Accord ends rift over rafts on Tay: John Arlidge reports on the settlement of a decade-long dispute about right of access on a salmon-rich Scottish river

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THE river Tay is calm this summer for the first time in a decade after rafters and anglers settled a bitter dispute over rights to the salmon-rich waters.

The Upper Tay Accord, signed this year by landowners and the Scottish Rafting Association, imposes a timetable on stretches of the river west of Loch Tay. On the popular rapids between Aberfeldy and Grandtully, Tayside, rafting is limited to once a week when salmon are spawning or migrating, and four to seven days at other times.

The agreement marks the end of a dispute which began when landowners accused rafters of disturbing the river, threatening angling. In a bitter outburst Michael Smith, a member of landowners' lobby group, the Upper Tay Riparian Owners' Association (UTROA), complained that frequent water-borne invasions by people 'from the central belt in their shellsuits' risked reducing salmon stocks, destroying the local fishing and tourist trade.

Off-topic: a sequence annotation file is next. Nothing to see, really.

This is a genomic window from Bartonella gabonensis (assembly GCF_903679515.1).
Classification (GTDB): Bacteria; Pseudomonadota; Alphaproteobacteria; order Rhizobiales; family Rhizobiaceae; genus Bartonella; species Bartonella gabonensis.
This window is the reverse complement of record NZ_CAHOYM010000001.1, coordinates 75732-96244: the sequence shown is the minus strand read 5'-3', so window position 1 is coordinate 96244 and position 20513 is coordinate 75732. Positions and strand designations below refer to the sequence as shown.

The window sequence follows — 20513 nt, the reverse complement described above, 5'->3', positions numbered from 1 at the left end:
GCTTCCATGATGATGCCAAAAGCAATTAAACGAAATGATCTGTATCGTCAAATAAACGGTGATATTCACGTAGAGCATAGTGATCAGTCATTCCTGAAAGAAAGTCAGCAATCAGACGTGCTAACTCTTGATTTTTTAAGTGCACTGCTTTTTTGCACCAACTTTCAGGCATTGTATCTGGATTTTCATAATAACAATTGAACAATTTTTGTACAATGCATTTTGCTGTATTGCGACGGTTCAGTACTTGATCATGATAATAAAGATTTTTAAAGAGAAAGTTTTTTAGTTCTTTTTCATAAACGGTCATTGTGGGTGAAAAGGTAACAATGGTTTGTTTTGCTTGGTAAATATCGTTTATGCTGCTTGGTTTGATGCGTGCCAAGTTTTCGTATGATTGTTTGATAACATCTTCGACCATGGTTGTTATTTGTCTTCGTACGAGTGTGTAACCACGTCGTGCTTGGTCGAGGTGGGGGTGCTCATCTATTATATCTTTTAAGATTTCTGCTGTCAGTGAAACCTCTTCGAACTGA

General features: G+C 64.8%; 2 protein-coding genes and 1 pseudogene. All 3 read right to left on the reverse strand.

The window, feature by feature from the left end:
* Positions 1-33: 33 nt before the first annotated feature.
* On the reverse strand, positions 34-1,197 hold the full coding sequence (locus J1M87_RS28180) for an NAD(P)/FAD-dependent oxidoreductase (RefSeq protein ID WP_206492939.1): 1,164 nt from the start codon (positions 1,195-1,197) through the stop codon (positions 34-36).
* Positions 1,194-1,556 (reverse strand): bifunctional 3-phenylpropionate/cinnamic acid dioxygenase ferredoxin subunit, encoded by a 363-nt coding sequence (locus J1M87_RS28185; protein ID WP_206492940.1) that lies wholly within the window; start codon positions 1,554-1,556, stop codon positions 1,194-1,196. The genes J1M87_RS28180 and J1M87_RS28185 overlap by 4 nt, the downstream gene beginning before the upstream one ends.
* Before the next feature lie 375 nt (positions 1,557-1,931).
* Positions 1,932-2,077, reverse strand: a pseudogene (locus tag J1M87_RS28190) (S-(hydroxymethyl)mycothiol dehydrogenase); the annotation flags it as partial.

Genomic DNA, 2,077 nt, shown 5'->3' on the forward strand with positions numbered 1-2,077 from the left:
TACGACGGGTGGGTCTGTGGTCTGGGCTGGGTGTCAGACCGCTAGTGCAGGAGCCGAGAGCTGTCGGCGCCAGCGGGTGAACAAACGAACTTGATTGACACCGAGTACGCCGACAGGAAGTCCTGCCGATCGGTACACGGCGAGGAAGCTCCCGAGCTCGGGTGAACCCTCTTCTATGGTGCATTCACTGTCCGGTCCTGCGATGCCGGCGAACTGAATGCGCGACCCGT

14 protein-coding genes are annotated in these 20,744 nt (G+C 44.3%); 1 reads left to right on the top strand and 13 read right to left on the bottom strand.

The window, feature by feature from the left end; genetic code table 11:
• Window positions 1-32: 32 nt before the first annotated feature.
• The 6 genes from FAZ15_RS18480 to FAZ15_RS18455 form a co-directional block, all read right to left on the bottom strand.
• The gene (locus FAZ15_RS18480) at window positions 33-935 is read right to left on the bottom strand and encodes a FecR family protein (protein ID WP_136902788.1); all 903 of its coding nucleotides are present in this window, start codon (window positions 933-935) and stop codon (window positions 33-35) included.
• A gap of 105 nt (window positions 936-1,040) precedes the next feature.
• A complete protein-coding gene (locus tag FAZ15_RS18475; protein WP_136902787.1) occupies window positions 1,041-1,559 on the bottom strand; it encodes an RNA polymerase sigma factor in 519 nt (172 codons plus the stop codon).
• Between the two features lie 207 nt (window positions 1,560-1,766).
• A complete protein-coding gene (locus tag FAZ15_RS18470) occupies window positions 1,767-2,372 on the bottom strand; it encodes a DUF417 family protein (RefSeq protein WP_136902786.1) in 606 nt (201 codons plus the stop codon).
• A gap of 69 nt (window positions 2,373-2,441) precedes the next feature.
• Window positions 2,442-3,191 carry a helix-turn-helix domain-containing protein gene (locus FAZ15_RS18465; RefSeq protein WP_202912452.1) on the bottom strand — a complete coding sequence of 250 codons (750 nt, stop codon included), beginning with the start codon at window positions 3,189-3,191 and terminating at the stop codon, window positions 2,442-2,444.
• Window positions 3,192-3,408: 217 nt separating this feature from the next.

'The whole idea of rafting involves noise and excitement and nothing annoys anglers more. They are driving the traditional fishing industry away,' he said. 'Fishermen have come up here for years. They live in the hotels, buy their whisky and contribute huge amounts to the economy of the area. The rafters just come for the day and . . . soak carpets with their half-pints of beer.'

Angered by the remarks and reports that landowners were seeking an injunction to ban inflatables, rafters defended their right to the water.

Angus Myles, director of Perth-based Splash Rafting, said: 'Rafting, like many outdoor pursuits, is becoming more and more popular. People - all people, rafters, anglers, you name it - should be free to enjoy our rivers.'

He dismissed suggestions that waterborne daytrippers were lager-louts. 'The image of rafters as yobbish teenagers is untrue and unjustified. Many respectable people go rafting.'

Although the agreement is due to expire after 12 months, both sides say that, with '99 per cent' of rafters and fishermen observing the timetable, it is almost certain to be extended.

William Jackson, secretary of UTROA, said: 'Owners and rafters have had their differences but those are in the past now.'

Mr Myles added: 'We have a shared responsibility to sustain this valuable but finite resource for everyone's enjoyment. The will to do so is there.'

(Photograph omitted)